Schools in London’s Tower Hamlets have been imaginatively extended and improved by O’Donnell Brown despite limited budgets
O’Donnell Brown have been shortlisted for the AR Emerging Architecture awards 2019. View the shortlist here
Controversy surrounds the UK government’s Priority School Building Programme, including claims that it is underspending and delayed, and that the schools it has produced are, due to significantly tightened budgets, inferior to those provided under the preceding Building Schools for the Future scheme. Yet there are some causes for optimism in this area, among which can be counted the schools built by Jennifer O’Donnell and Sam Brown in Tower Hamlets, London.
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Brown worked, until recently, for the borough council – where the existence of an in-house design team is cause for celebration in itself. In 2013, he was joined by Jennifer O’Donnell to form the practice O’Donnell Brown. Collectively, they have overseen the renewal of buildings for Swanlea Sixth Form, Whitehorse Road Playgroup, Cubitt Town Junior School and Seven Mills Primary School, among other projects that aspire to do a great deal with the limited budgets allocated to them.
In the case of Swanlea Sixth Form, a two-storey extension with a saw-toothed roof was added and the whole clad in striking, black-stained timber. This new skin unified the old and new parts and concealed a thick layer of insulation, previously lacking. Within, a double-height circulation space lined with unstained wood creates a pleasant and spacious interior. The choice to extend, rather than demolish and rebuild, obviated the need to relocate classes during the project and allowed more money to be spent on the building itself, in place of the Portakabins that had initially been proposed.
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The prominent use of timber is a recurring theme in O’Donnell Brown’s work. The material also features on the junior school at Cubitt Town, London, where their extension, clad in brick and vertically aligned wooden slats, is provided with a generous timber porch. The classroom in the extension, which can be opened to the playground through three sets of double doors, is light-filled and expansive thanks to the decision to raise the ceiling into the pitched roof.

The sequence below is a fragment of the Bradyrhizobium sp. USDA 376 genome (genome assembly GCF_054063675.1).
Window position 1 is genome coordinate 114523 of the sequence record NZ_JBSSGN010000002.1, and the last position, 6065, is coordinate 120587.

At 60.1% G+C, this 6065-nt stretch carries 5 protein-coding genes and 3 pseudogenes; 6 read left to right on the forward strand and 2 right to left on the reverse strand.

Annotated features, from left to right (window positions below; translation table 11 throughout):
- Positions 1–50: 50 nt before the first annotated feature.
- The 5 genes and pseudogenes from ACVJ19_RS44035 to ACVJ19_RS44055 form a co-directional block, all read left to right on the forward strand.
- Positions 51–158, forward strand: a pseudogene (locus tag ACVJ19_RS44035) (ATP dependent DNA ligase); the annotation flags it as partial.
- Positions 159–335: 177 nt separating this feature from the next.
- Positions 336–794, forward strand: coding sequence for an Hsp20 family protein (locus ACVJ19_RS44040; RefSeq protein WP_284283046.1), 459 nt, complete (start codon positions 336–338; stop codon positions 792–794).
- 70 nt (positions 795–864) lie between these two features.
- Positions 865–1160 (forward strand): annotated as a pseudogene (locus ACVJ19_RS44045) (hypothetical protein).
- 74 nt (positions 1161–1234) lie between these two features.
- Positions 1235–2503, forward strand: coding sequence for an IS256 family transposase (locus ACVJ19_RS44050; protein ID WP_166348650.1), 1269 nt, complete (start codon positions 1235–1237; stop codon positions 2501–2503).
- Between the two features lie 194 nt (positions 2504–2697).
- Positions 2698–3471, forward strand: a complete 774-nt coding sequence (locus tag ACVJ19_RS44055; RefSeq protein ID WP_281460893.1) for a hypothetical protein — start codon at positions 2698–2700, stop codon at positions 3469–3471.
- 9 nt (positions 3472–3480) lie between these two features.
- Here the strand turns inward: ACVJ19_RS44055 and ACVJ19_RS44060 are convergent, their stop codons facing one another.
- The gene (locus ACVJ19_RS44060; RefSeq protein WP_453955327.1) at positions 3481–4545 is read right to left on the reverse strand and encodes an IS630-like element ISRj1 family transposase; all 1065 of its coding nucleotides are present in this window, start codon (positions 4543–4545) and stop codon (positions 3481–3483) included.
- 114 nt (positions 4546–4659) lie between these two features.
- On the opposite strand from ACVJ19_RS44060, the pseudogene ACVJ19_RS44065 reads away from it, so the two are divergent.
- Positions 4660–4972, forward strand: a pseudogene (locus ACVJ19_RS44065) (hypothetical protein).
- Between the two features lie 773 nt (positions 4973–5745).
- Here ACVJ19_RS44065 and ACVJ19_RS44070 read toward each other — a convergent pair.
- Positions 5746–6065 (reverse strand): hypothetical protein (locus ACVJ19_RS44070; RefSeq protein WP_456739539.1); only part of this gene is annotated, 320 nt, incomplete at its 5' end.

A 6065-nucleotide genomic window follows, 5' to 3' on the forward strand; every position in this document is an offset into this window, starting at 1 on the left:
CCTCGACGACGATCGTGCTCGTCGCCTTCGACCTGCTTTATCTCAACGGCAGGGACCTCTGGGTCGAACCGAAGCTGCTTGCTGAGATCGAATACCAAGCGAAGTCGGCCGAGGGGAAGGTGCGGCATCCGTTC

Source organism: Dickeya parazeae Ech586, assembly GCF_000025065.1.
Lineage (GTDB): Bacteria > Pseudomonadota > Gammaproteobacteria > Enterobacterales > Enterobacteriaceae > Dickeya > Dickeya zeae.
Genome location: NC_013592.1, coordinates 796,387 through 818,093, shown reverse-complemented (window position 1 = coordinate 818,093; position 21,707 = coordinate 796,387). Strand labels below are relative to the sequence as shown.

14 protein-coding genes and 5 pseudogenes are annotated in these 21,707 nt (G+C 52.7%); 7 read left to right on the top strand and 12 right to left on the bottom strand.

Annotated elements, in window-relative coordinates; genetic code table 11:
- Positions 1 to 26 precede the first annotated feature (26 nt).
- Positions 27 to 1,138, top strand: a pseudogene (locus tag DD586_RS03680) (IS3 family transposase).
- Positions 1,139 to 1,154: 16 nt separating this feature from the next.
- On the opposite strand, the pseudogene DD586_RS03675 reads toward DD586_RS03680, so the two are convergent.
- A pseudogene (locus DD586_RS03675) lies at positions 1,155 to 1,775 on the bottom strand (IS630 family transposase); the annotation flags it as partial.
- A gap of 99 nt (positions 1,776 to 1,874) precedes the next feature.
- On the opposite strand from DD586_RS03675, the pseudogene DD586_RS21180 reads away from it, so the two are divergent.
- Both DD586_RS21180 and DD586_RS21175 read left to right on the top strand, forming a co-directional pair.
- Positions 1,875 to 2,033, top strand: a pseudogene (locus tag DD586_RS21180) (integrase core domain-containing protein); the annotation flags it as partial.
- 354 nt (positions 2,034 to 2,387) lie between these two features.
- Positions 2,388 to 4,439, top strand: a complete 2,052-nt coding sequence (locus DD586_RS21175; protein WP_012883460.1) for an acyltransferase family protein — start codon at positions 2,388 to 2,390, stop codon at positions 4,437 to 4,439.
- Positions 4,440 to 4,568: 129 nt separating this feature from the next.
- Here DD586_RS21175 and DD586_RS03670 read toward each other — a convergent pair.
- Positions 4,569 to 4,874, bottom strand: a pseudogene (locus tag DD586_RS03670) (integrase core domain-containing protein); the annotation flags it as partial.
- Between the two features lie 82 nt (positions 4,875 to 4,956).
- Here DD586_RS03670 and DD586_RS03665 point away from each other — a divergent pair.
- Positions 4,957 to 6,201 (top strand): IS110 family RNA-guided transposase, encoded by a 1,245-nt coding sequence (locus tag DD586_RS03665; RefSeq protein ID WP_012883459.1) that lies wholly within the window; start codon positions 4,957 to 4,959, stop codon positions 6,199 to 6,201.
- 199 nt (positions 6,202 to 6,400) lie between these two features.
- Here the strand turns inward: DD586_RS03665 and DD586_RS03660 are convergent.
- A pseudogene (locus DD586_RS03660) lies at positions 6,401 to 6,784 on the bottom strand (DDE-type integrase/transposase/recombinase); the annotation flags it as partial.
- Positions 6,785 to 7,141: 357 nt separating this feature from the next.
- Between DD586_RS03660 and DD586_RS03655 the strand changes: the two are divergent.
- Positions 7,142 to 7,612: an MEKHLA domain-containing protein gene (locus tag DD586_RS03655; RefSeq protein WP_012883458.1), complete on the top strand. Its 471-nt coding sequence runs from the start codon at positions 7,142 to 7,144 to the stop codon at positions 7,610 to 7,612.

In 2016 the pair moved to Glasgow, returning to the city where they had first met as students at the Mackintosh, which allowed them to ‘start putting some of the ideas we had for the city as students into practice’. There they built their own office as an extension to the house they share, which also accommodates three additional members of staff who have since joined the team. From this new setting, the practice has continued to work on projects in London, and is currently preparing a housing scheme comprising 206 homes to be built on the site of a former foundry in Glasgow’s Southside. They have also developed a self-initiated project titled Community Classroom, a versatile, lightweight timber structure in kit form, intended for easy erection and adaptability.
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The practice has several projects in the pipeline. Along with a proposal for another scheme of 90 homes in Tolcross, in east Glasgow, they are also working on the renewal of the currently defunct town hall on the Isle of Cumbrae, which it is proposed will be brought back into self-sustaining use by the addition of three flats for holiday rent. They are particularly excited to be crowdfunding public ‘meanwhile uses’ on the Graving Docks site in the neglected district of Govan, which faces Zaha Hadid Architects’ Riverside Museum across the River Clyde. Glasgow has long spurned its river, but this much-lamented missed opportunity looks as though it might finally be on the verge of being grasped. The architects add that they would also like to continue building educational projects in Scotland. The country could surely do with some help in this area: in 2016, a total of 17 shoddily built schools in Edinburgh that were funded via a private finance initiative were closed following the discovery of structural flaws.
This piece is featured in the AR November issue on the Foreign + Emerging Architecture – click here to purchase your copy today